Shortening Supply Chains: Experimental Evidence from Fruit and Vegetable Vendors in Bogota 2016-2018
Other Household Survey [hh/oth]
Fruit and vegetable vendors in Bogota travel most days to a central market to purchase produce, incurring substantial costs. A social enterprise attempted to shorten the supply chain between farmers and vendors by aggregating orders from many small stores and delivering orders directly. We randomized the introduction of this service at the market-block level. Initial interest was high, and the service reduced travel time and costs, and increased work-life balance. Purchase costs fell 6 to 8 percent, there was incomplete pass-through into lower prices for consumers, and markups rose. However, stores reduced sales of products not offered by this new service, and their total sales and profits appear to have fallen in the short-run, with service usage falling over time. The results offer a window into the nature of competition among small retailers, and point to the challenges in achieving economies of scale when disrupting centralized markets for multi-product firms.
Kind of Data
Sample survey data [ssd]
Unit of Analysis
The survey covers firms in Bogota that sell fruit and vegetables and were part of an impact evaluation
The scope of the survey includes:
Baseline survey : Preliminary questions; Vendor information; Business information; Financial information; Agruppa products; Purchases; Work life balance; Interest in agruppa
Follow-up survey (6 months and 12 months): Preliminary questions; Vendor information; Agruppa products; Business information; Financial information; Purchases; Work life balance
High Frequency Survey: Preliminary questions; Purchases; Agruppa products; Business Information
Customer Survey: Preliminary questions; Shopping decisions; Customer information
Producers and sponsors
Innovations for Poverty Action
All neighborhoods in Bogota are classified by the government into one of six socio-economic strata, classified from 1 (poorest) to 6 (richest). Our focus is on poor neighborhoods (strata 1 to 3) in the South-West of Bogota, not immediately adjacent to Corabastos. Agruppa went door-to-door along streets in these neighborhoods in January and February 2016 (see Appendix 2 for a study timeline) to identify stores that sell fruit and vegetables, excluding the few large supermarkets and chain stores. Their aim was to map approximately 2,400 stores. Using larger streets as natural boundaries, these neighborhoods were then divided into 69 blocks, with a median block size of 36 retail shops per block. Six of these blocks were then dropped for safety reasons, leaving 63 blocks. Blocks were formed into matched pairs on the basis of geographic location and number of firms in the block, and then ordered according to the sequence in which Agruppa desired to expand operations. One block within each pair was then randomly assigned to treatment, and the other to control, for a total of 32 treatment blocks and 31 control blocks.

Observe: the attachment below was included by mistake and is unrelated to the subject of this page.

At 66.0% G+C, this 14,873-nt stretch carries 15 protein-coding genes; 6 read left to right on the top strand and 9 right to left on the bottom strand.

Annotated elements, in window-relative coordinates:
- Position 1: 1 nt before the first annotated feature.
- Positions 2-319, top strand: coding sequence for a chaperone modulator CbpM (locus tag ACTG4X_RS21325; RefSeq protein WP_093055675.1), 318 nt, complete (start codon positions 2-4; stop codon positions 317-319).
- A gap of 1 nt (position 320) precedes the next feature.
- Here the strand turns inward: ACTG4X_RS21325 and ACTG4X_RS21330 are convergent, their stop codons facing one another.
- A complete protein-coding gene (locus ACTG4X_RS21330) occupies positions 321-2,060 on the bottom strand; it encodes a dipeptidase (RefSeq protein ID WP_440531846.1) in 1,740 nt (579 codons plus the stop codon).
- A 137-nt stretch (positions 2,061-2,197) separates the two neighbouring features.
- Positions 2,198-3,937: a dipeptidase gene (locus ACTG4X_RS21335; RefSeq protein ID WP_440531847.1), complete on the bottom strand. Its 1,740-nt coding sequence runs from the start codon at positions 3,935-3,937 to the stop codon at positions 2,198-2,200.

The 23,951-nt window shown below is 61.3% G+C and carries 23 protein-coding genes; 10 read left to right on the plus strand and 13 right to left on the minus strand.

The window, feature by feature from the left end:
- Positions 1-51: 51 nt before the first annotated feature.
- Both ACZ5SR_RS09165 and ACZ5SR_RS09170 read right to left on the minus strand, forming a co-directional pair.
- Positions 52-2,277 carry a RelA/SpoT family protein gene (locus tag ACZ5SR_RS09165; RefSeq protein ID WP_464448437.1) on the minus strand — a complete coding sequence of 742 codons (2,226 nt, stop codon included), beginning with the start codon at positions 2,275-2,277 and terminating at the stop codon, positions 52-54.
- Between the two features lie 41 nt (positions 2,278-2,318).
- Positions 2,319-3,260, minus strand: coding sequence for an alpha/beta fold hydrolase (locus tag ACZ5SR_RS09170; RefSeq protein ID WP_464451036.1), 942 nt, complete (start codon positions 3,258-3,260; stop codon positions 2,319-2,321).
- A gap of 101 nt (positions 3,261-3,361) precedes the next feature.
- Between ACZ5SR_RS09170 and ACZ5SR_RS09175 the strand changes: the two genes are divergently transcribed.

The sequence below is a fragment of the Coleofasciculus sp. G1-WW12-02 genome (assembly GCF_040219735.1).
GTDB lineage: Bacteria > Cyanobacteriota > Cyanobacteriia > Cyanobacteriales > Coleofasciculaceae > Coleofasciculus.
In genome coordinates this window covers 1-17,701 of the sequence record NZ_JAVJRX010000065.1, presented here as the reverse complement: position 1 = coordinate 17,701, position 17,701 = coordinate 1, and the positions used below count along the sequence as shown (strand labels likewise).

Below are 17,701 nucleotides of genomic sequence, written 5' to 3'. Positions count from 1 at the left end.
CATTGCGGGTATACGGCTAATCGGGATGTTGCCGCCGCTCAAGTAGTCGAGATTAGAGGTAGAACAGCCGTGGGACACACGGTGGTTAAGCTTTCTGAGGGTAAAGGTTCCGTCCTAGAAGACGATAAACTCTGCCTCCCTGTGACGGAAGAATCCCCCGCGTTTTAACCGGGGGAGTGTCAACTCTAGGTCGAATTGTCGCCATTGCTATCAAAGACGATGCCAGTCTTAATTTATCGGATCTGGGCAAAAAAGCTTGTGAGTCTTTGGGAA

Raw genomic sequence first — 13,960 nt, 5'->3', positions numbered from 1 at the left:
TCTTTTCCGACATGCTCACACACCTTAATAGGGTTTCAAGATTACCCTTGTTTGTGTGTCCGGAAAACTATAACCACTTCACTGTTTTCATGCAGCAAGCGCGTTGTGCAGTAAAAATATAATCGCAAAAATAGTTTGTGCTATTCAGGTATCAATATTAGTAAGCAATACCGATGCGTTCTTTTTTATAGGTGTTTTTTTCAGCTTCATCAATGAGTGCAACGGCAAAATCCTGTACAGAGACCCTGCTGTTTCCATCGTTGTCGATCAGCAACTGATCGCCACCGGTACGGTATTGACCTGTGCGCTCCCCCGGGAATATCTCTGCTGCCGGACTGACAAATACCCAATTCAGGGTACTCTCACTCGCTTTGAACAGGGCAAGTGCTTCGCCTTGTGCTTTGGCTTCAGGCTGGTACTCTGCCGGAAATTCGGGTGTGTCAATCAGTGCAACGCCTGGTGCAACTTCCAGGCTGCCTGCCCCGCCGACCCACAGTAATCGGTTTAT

This yielded a sample of 1,620 firms, comprising 852 firms in treatment blocks and 768 firms in control blocks. On average, 69 percent of firms in treatment blocks and 70 percent of firms in control blocks expressed interest in Agruppa, giving us samples of 586 interested firms in treatment blocks, 266 uninterested firms in treatment blocks, 536 interested firms in control blocks, and 232 uninterested firms in control blocks.
IPA Colombia conducted five rounds of high-frequency short-term follow-up surveys at 2, 4, 6, 10, and 14 weeks after the launch of Agruppa in a block. We would survey a treatment block and its corresponding control block in the same week, staggering the timing to match the staggered timing of the baseline surveys and introduction of Agruppa.
The response rate averaged 79% for firms interested in Agruppa (81% in treatment blocks, 77% in control blocks), and 69% for not-interested firms (70% in treatment blocks, 68% in control blocks).
We then collected two longer surveys at six-months and twelve months after the launch of Agruppa in a block. In addition to the information collected in the high-frequency surveys, these questionnaires also asked about business opening hours, sales of some other products, pricing strategies, crime, record-keeping, and work-life balance. The response rates for interested firms were 78% at six months (80% in treatment blocks, 75% in control blocks), and 76% at twelve months (77% in treatment blocks, and 74% in control blocks), and were again lower for uninterested firms
Dates of Data Collection
Data Collection Mode
Computer Assisted Personal Interview [capi]
Innovations for Poverty Action Colombia
The Baseline and Follow-Up survey quetionnaires are published in Spanish and English, and provided under the Documentation tab.
Public Access allowed for research purposes only
Use of the dataset must be acknowledged using a citation which would include:
- the Identification of the Primary Investigator
- the title of the survey (including country, acronym and year of implementation)
- the survey reference number
- the source and date of download
Iacovone, Leonardo and David McKenzie "Shortening Supply Chains: Experimental Evidence from Fruit and Vegetable Vendors in Bogota", Research Paper. Ref. COL_2016-2018_IPMC_v01_M. Downloaded from [url] on [date].
Disclaimer and copyrights
The user of the data acknowledges that the original collector of the data, the authorized distributor of the data, and the relevant funding agency bear no responsibility for use of the data or for interpretations or inferences based upon such uses.
DDI Document ID
Development Economics Data Group
The World Bank
Documentation of the DDI
Date of Metadata Production
DDI Document version
Version 01 (February 2020)